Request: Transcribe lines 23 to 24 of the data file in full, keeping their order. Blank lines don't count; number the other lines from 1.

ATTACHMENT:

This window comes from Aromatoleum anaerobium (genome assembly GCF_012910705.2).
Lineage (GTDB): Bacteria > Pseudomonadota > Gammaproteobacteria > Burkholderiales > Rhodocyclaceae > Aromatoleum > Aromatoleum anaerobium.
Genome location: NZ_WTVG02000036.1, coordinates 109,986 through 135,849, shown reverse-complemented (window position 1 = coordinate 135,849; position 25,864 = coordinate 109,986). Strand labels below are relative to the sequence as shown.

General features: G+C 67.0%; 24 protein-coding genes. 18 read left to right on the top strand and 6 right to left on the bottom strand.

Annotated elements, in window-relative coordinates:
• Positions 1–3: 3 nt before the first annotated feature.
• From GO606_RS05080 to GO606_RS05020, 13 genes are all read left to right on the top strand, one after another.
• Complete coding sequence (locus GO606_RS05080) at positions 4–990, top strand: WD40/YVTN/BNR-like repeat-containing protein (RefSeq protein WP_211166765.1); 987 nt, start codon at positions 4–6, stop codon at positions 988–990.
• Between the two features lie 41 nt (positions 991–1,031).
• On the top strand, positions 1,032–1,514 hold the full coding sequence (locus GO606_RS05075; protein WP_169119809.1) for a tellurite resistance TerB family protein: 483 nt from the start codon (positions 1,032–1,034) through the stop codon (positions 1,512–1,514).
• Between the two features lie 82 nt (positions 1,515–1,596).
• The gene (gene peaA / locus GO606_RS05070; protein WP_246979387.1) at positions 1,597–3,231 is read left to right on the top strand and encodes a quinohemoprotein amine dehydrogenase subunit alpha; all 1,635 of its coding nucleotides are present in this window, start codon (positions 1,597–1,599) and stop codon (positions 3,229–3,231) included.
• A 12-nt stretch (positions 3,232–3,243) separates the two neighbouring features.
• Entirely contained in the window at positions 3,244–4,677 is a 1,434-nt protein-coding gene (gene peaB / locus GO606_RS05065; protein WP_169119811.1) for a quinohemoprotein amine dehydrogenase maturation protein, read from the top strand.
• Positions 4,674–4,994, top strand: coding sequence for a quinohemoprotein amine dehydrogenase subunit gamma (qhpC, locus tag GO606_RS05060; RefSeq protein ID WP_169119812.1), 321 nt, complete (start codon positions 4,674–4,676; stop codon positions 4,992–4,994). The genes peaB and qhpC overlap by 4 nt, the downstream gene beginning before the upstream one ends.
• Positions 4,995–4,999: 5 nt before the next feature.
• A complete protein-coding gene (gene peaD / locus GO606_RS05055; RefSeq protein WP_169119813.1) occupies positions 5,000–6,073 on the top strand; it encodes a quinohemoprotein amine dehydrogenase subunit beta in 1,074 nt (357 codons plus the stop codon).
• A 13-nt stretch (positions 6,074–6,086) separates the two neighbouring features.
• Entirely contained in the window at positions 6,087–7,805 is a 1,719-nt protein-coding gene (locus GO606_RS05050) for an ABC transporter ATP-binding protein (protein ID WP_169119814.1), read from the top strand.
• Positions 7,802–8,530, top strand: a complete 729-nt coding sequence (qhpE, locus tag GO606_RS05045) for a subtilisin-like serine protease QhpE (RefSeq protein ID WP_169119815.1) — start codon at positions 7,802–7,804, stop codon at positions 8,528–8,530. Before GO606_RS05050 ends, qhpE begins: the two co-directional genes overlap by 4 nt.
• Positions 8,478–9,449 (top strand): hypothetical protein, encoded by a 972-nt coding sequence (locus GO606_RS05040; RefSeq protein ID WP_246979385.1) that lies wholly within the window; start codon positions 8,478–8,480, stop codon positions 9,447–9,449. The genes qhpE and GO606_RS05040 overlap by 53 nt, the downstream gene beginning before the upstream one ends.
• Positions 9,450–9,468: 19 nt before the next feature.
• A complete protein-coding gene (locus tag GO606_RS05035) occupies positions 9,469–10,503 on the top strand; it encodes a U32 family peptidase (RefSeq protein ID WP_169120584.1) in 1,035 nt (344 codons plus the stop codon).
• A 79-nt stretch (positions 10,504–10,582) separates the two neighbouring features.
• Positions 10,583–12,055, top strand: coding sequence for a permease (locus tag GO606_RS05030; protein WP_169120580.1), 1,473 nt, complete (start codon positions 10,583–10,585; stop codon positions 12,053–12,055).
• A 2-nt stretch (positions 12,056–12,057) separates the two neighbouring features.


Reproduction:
• A complete protein-coding gene (locus tag GO606_RS05035) occupies positions 9,469–10,503 on the top strand; it encodes a U32 family peptidase (RefSeq protein ID WP_169120584.1) in 1,035 nt (344 codons plus the stop codon).
• A 79-nt stretch (positions 10,504–10,582) separates the two neighbouring features.